2017 Ford Focus Review

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2017 Ford Focus Review

Priced From $23,390Information

Overall Rating

0

4 out of 5 stars

Rating breakdown
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Safety, value & features

4 out of 5 stars

Comfort & space

4 out of 5 stars

Engine & gearbox

4 out of 5 stars

Ride & handling

4 out of 5 stars

Technology

5 out of 5 stars

Pros & Cons

  1. ProGood to drive; loads of features; excellent safety and tech.

  2. ConHard ride in big-wheeled versions.

  3. The Pick: 2017 Ford Focus Sport 5D Hatchback

What stands out?

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The Ford Focus became the most powerful mainstream small car in history in October 2015, when even the least costly models gained turbocharged engines. Every Focus also steers very well, and comes with a reversing camera and satellite navigation. The Focus ST and RS sports hatches are absorbing and very quick. Auto braking is available.

What might bug me?

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Using the fiddly shift-buttons on automatic versions – although paddle shifters are available as an option.

If you have chosen a Focus Sport, Titanium or ST, driving at 80km/h on the space-saver spare until you can fix your full-sized flat tyre.

If you choose a Focus RS, wishing you had a space-saver spare wheel. The RS has only a tyre repair kit, and so a puncture means making that work or walking.

What body styles are there?

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Five-door hatch and four-door sedan.

Every Focus but one drives its front wheels. The Focus RS drives all four wheels.

The Focus is classed as a small car, lower priced.

What features do all Focuses have?

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Cruise control, with a speed-limit function (which allows you to set an upper limit that avoids speeding fines). A reversing camera, and rear parking sensors.

A leather-wrapped steering wheel that is adjustable for height and reach, which carries buttons for operating the cruise control, the sound system and your phone.

An 8.0-inch colour central screen. Satellite-navigation, with voice activation (that actually works).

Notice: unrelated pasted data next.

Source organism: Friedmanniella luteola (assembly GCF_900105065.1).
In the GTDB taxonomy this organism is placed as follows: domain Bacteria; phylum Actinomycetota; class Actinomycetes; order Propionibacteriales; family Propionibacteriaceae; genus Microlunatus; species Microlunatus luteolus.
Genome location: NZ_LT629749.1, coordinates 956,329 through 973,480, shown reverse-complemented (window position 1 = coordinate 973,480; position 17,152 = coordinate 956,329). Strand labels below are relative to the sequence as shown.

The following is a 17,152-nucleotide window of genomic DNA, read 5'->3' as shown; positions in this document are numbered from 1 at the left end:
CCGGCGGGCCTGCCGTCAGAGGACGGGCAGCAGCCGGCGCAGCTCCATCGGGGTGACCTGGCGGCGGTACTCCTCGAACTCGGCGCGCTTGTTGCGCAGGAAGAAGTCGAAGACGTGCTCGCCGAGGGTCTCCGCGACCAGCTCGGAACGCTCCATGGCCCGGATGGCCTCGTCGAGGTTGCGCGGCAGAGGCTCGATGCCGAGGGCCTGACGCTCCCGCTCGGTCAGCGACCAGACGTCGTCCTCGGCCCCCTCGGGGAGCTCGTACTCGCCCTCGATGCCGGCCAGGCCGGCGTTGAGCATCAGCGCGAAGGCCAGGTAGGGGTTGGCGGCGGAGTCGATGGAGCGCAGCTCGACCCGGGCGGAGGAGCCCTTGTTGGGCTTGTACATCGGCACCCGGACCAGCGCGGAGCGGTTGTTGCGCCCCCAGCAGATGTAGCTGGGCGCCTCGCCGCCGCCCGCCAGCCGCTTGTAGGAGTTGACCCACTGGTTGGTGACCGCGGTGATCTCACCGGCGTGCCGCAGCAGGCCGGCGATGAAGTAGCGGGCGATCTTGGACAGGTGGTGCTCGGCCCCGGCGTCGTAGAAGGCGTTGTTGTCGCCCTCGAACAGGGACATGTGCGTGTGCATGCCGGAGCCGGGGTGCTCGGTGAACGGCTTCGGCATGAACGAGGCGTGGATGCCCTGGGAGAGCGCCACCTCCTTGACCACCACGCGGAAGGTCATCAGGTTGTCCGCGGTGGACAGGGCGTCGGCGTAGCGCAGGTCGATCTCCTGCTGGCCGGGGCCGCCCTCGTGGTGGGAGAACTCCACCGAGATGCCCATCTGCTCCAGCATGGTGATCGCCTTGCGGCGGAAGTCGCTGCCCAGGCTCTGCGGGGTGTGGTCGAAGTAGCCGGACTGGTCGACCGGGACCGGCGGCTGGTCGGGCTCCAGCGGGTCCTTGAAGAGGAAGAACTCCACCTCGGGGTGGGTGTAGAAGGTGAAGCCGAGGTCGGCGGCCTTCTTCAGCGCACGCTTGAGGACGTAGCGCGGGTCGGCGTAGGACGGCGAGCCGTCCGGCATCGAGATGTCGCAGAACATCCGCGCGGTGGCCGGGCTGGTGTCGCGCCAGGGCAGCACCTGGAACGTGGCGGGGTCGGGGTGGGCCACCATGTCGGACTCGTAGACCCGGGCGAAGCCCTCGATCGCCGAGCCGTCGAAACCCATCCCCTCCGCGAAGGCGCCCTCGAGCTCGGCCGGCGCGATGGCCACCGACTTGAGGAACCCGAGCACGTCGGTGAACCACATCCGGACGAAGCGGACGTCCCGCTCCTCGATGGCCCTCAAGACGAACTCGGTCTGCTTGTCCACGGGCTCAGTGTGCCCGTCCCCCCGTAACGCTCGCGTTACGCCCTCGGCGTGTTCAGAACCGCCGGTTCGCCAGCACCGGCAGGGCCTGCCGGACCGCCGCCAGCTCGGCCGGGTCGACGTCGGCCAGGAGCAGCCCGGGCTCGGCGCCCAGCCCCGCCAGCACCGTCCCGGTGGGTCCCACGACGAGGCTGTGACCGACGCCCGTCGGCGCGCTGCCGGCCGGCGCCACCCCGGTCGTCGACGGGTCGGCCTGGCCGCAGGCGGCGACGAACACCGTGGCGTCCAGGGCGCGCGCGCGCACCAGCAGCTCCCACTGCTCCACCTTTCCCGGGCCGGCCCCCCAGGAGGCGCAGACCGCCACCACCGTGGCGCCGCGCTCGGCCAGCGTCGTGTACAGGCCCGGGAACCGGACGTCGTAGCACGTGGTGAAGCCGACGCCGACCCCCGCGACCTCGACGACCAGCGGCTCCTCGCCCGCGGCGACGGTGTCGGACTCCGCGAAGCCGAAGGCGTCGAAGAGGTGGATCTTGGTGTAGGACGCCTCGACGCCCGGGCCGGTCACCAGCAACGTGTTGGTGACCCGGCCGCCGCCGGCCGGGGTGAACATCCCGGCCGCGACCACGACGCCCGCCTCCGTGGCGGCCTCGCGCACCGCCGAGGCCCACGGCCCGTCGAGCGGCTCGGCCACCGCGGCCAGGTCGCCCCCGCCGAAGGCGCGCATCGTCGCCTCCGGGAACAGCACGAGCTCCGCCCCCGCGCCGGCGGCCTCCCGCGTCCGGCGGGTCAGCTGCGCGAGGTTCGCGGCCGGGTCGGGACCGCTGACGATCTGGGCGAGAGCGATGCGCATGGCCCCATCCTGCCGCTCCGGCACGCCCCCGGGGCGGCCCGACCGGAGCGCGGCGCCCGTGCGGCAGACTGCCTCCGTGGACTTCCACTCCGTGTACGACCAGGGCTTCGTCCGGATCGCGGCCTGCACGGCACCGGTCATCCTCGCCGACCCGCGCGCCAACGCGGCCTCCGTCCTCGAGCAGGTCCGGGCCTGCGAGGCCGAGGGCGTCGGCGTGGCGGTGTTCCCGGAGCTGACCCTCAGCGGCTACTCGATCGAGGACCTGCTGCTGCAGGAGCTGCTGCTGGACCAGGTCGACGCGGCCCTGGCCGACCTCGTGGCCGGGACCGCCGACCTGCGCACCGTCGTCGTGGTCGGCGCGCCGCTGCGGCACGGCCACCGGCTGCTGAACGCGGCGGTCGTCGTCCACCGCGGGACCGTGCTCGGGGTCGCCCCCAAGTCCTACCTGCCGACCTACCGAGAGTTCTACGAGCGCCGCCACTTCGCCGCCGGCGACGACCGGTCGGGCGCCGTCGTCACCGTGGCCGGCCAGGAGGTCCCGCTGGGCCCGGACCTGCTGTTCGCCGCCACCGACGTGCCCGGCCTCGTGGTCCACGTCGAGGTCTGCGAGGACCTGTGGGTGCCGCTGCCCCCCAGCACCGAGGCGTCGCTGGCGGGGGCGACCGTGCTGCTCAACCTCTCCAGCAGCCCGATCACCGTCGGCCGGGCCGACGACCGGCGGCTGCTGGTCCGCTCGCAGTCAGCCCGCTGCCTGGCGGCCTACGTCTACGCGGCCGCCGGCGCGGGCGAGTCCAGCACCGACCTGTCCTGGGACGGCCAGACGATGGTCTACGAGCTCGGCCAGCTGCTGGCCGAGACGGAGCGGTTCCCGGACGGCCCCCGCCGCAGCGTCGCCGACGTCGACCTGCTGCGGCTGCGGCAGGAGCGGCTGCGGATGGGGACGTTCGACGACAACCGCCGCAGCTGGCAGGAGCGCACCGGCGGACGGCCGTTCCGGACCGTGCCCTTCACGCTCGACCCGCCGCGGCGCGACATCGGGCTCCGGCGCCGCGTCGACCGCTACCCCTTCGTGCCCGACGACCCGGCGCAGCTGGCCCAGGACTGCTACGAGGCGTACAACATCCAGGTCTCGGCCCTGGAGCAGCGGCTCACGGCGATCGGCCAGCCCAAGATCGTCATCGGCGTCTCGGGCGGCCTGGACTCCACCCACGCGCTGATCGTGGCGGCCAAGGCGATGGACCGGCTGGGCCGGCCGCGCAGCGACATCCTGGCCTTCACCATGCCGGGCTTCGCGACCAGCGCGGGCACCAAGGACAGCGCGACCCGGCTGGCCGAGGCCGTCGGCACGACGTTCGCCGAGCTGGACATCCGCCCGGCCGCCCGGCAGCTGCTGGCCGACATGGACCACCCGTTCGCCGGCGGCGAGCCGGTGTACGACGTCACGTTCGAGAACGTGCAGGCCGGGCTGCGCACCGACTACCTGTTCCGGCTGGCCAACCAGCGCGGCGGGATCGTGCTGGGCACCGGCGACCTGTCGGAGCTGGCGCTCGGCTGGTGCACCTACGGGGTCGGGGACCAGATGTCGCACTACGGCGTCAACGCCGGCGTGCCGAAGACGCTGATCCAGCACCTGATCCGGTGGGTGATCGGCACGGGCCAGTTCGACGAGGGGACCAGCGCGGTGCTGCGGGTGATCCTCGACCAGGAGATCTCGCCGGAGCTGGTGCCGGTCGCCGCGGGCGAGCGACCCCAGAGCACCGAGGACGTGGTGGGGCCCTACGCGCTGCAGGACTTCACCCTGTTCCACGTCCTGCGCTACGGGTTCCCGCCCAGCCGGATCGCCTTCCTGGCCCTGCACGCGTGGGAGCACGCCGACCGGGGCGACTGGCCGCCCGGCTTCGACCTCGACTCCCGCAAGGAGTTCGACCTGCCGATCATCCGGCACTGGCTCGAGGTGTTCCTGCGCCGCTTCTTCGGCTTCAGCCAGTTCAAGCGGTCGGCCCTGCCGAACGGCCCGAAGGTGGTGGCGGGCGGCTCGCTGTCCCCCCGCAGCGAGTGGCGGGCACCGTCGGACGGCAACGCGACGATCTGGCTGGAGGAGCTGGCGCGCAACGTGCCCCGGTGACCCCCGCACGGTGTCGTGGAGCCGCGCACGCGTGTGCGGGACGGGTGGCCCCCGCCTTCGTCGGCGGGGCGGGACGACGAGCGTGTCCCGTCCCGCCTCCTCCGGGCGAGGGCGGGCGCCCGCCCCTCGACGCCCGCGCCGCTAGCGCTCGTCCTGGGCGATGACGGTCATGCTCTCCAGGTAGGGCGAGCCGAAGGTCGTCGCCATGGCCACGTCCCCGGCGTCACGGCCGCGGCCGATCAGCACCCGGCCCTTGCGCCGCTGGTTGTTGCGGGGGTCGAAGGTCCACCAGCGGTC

A sound system with an AM/FM radio, CD player, USB and iPod inputs, Bluetooth connectivity and at least six speakers.

Voice controlled phone calls and music selection, via Ford’s excellent SYNC3 infotainment system. Support for Apple CarPlay and Android Auto, which allow you to display some smartphone apps on the touchscreen and control them from there.

Wheels made from aluminium alloy, which look nicer than steel wheels with plastic covers and usually are lighter (and hold the road better).

Hill launch assist, which controls the brakes automatically to help you start from rest on a slope.

Electronic stability control, which can help control a skid. All new cars must have this feature.

On all but the Focus RS, six airbags: two directly in front of the driver and front passenger; one alongside each front occupant to protect the upper body; and side-curtain airbags that protect heads front and rear from side impacts. (The Focus RS has only four airbags: frontal, and full-length side-curtain.)

Autonomous emergency braking is available on every Focus except the very high performance Focus RS. Usually it comes in an extra-cost Technology Pack that adds other active safety aids also, and active cruise control. (For more on Focus safety systems, please open the Safety section below.)

The Focus is covered by a three-year, 100,000km warranty.

Which engine uses least fuel, and why wouldn't I choose it?

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The turbocharged, 1.5-litre four-cylinder that powers the Focus Trend, Sport and Titanium models uses least petrol, consuming as little as 5.8 litres/100km on the official test (city and country combined).That’s with a manual gearbox – autos use slightly more.

In the real world, you can expect it to use quite a bit more than that, depending on how hard you drive it. The 3000km average for a manual Focus Sport on the long-term test fleet of Wheels magazine was 8.0 litres/100km. However, the figure for an auto Focus Trend driven in Wheels comparison testing was 10.5 litres/100km – making it the most thirsty of the 12 hatchbacks reviewed for the January 2017 issue. (The Trend was also among the quickest of them.)